Map of Michigan: A Source for All Kinds
of Maps of Michigan
Map of Michigan links to other maps
- Detroit (click on the map to enlarge)
- Federal Lands and Indian Reservations (PDF)
- Highway map (PDF)
- Historical - A large selection of historical Michigan maps.
- Isle Royale National Park (click on the map to enlarge)
- Pictured Rocks National Lakeshore (PDF)
- Political (click on the map to enlarge)
- Reference (click on the map to enlarge)
- Shaded Relief (click on the map to enlarge).
- Sleeping Bear Dunes National Lakeshore (PDF)
- Blank Outline with Capital
- Outline with Border States
- Landform Map - (color)
- Landform Map - (black & white)
- Landform Map with Counties - (color)
- Precipitation Map - (PDF)
- Trail Maps
- Blank Outline Map - A printer-friendly document.
- Roads - You can zoom in and print your own maps at a large scale.
- Shaded Relief - Can be printed at two different zoom levels (click on the map to zoom).
- Folded, Free - A free highway map can be requested from this site.
- Michigan highway - A laminated, tear-proof folding highway map.
- Michigan State - A richly-colored shaded relief and elevation tinted map.
- For a large selection of other Michigan maps, click here.
Michigan Of Interest
French explorer Étienne Brulé came to the area in 1622 and is probably the first white man to see Lake Superior. In 1760 the French surrendered Fort Pontchartrain to the British, ending French rule in Detroit. The Michigan Territory was created in 1805 and it became a state in 1837.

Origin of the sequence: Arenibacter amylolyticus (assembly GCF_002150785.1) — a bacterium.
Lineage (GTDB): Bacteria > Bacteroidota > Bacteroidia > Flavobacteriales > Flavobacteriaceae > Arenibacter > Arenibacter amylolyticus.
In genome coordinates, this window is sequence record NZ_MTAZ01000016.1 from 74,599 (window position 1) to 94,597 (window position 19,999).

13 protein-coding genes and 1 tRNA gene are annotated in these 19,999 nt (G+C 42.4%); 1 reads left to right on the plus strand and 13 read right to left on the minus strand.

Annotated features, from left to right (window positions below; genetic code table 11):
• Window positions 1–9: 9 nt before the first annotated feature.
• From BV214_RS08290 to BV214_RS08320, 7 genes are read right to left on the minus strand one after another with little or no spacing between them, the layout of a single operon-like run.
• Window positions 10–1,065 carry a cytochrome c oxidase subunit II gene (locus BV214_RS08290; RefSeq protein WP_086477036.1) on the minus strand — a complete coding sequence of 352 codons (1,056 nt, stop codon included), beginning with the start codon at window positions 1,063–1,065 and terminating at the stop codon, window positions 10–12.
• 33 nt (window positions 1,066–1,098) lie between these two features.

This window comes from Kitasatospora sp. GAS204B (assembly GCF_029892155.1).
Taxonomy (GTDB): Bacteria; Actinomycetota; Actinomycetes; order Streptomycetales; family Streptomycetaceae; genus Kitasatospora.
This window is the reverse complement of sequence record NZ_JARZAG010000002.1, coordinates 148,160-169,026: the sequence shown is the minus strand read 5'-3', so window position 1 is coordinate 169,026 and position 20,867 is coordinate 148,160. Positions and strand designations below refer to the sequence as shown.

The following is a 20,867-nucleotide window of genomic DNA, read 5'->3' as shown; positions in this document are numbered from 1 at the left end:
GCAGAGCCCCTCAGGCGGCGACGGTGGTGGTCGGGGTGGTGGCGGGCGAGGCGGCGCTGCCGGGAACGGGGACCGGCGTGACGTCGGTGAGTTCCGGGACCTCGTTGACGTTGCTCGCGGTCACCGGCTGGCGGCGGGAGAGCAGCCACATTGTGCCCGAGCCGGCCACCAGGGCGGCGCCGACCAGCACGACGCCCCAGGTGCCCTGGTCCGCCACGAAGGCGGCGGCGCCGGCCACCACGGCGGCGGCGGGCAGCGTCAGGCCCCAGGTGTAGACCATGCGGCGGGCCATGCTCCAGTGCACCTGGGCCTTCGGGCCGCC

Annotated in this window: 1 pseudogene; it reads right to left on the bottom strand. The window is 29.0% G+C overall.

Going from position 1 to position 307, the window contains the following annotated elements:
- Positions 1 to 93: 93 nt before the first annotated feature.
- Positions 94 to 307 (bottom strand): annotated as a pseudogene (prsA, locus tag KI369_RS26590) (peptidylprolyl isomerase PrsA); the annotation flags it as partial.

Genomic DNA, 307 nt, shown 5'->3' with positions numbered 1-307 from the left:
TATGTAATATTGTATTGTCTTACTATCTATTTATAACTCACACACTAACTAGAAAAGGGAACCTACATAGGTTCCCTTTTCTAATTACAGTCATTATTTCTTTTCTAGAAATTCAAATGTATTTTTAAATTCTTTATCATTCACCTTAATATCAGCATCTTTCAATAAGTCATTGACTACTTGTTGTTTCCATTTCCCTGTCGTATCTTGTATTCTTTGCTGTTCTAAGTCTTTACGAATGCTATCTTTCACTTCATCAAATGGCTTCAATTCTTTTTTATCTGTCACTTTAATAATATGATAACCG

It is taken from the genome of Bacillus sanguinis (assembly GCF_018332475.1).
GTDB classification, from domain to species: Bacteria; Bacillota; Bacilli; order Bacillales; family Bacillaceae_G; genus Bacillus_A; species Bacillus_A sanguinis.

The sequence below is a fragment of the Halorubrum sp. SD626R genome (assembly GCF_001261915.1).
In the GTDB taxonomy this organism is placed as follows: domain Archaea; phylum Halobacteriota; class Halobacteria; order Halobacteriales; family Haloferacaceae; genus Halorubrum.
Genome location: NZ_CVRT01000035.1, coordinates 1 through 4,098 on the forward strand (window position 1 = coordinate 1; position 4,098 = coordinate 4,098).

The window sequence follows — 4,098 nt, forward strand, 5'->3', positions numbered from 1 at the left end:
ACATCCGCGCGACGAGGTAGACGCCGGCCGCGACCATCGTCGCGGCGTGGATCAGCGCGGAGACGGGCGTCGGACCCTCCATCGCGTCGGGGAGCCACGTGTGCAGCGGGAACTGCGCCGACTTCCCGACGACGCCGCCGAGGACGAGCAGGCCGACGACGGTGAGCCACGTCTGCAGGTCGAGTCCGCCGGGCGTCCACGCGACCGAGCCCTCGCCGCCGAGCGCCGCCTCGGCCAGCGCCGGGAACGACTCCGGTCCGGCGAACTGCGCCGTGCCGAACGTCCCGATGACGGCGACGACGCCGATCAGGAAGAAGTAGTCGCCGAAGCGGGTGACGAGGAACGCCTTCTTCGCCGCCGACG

Michigan borders four of the five Great Lakes and is bisected into Upper and Lower peninsulas by the Straits of Mackinac, which link lakes Huron and Michigan. The two parts of the state are connected by the Mackinac Bridge, one of the world's longest suspension bridges. To the north, connecting lakes Huron and Superior, are the busy Sault Ste. Marie Canals.
The eastern part of the Upper Peninsula has swampy areas and rolling hills on the Lake Michigan shore, while bluffs rise suddenly from Lake Superior. In the west the land rises to forested hills which hold much copper and iron. A great deal of northern Michigan is wilderness and has numerous inland lakes. The state has over 3,000 miles of shoreline.
Michigan leads the nation in automobile manufacturing and in addition to transportation-related items, Michigan manufactures a wide variety of products. The tourist business is one of the state's largest income producers. The state ranks first nationally in the production of blueberries, red tart cherries, and potted Easter lilies and geraniums.
See related information at United States Maps
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